Ash Wednesday


Madonna in white in cathedral2from Pieta in Lisbon Cathedral, Portugal.  (Photo by M. Bovee)

Pope Francis wants us to give up indifference for Lent.  I imagine two kinds of indifference. One is an indifference to the suffering of others when one is quite comfortable. If I’m eating chocolate ice cream, for example, I can be quite content with that activity and not think much about the people going hungry in other countries or even only a half an hour car ride away. Similarly, if I am warmly clothed on a cold winter’s day and have a warm bed to sleep in, I might ignore those who don’t have their basic needs met. The list of such examples is endless. This is a very real indifference that I could work hard to overcome.

But there’s another kind of indifference that seems to me even deeper, even harder for me to eradicate.  That is indifference which stems from being sensitive to begin with–and then giving up on it. It is an indifference born out of pain. When someone plays the guitar for the first time, the person’s fingers become sensitive and even painful–until calluses are formed which protect one from the pain. Young people who are exposed to horror films at first recoil in fright, but after a while, with repeated exposure, they are quite numb to the effects. A first betrayal is very excruciating, and any subsequent ones not quite so much.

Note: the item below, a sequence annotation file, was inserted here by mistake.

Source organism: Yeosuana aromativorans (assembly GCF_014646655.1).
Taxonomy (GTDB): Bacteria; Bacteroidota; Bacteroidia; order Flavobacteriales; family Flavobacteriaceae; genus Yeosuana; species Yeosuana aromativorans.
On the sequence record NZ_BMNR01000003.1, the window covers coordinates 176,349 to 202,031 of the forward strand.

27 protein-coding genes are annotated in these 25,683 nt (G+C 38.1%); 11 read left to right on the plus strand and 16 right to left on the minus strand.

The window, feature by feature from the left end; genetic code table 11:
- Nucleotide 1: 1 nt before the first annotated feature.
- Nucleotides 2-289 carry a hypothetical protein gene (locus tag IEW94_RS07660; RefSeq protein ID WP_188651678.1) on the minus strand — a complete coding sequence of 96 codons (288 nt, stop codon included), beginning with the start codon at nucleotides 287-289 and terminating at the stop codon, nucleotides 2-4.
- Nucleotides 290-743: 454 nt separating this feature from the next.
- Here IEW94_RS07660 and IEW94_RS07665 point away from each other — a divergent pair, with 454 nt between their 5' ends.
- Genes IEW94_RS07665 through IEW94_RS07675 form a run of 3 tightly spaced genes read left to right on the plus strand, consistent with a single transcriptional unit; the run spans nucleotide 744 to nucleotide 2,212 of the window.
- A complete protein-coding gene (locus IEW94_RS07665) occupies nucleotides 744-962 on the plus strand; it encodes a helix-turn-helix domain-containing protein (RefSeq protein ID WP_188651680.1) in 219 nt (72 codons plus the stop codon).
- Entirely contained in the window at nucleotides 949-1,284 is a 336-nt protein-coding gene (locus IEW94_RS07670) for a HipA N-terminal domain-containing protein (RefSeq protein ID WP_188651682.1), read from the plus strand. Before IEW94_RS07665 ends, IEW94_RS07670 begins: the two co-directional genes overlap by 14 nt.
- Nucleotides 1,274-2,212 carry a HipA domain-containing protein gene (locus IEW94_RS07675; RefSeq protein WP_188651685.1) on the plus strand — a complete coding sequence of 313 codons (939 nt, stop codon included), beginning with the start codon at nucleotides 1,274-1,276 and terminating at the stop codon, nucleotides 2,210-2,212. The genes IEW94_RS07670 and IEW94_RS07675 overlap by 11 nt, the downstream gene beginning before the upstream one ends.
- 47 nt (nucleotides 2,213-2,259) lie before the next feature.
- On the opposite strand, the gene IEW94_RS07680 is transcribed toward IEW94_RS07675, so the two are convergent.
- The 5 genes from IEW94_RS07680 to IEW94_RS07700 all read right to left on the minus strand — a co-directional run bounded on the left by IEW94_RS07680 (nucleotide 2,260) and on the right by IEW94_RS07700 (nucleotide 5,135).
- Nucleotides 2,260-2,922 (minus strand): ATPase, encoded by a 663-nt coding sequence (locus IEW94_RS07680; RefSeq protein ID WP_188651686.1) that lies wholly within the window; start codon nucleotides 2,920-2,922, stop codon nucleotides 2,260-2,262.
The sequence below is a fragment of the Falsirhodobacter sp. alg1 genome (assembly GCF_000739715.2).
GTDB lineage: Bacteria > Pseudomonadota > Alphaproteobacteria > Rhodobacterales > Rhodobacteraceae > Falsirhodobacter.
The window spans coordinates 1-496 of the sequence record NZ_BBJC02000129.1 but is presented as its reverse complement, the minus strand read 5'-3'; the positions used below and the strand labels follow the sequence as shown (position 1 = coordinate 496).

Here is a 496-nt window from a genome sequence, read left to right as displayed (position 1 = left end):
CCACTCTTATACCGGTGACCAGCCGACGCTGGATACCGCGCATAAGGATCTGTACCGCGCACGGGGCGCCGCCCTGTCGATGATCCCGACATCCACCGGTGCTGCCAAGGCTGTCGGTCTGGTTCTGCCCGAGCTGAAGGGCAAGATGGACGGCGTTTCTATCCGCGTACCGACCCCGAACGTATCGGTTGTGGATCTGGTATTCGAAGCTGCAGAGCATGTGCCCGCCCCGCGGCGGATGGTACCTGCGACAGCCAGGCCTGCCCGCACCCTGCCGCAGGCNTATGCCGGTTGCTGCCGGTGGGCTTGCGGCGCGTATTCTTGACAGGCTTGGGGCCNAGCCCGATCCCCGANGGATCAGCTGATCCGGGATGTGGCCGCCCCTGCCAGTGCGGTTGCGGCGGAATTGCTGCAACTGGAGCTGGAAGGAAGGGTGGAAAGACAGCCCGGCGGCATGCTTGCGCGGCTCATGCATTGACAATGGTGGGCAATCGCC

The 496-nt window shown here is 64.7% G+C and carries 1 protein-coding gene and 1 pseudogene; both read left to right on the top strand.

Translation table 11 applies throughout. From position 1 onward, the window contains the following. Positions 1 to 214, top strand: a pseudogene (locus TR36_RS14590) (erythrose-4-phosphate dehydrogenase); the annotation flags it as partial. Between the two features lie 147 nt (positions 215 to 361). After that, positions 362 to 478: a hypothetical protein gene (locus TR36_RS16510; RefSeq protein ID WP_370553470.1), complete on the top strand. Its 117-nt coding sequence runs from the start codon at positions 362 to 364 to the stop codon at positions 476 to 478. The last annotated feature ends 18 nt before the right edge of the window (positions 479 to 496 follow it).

With the poverty, violence, environmental disasters, not to mention the ordinary, day-to-day pricks and pains of life that we encounter, we may have the temptation and even the very concrete experience of becoming indifferent. It’s a protective mechanism to avoid more pain–a callus formed on the heart.

The challenge then becomes to let oneself feel the pain again, to absorb the pain into one’s heart.

And that’s where the Christian cross comes in. In absorbing the pain, we are uniting ourselves with Jesus on the cross: His pain is our pain and our pain is His pain. Jesus forgave others while hanging on the cross, saying, “Forgive them, Father, for they know not what they do.” With Jesus’ help, we, too, forgive others who have wronged us and who have wronged those we care about.  His love is the love we are able to show others through it all.

We can feel again, we can give up indifference, with Jesus’ help: He will help us to carry the cross of feeling. In doing so, we feel–all the more deeply–a love for others.

Marianne Bovée

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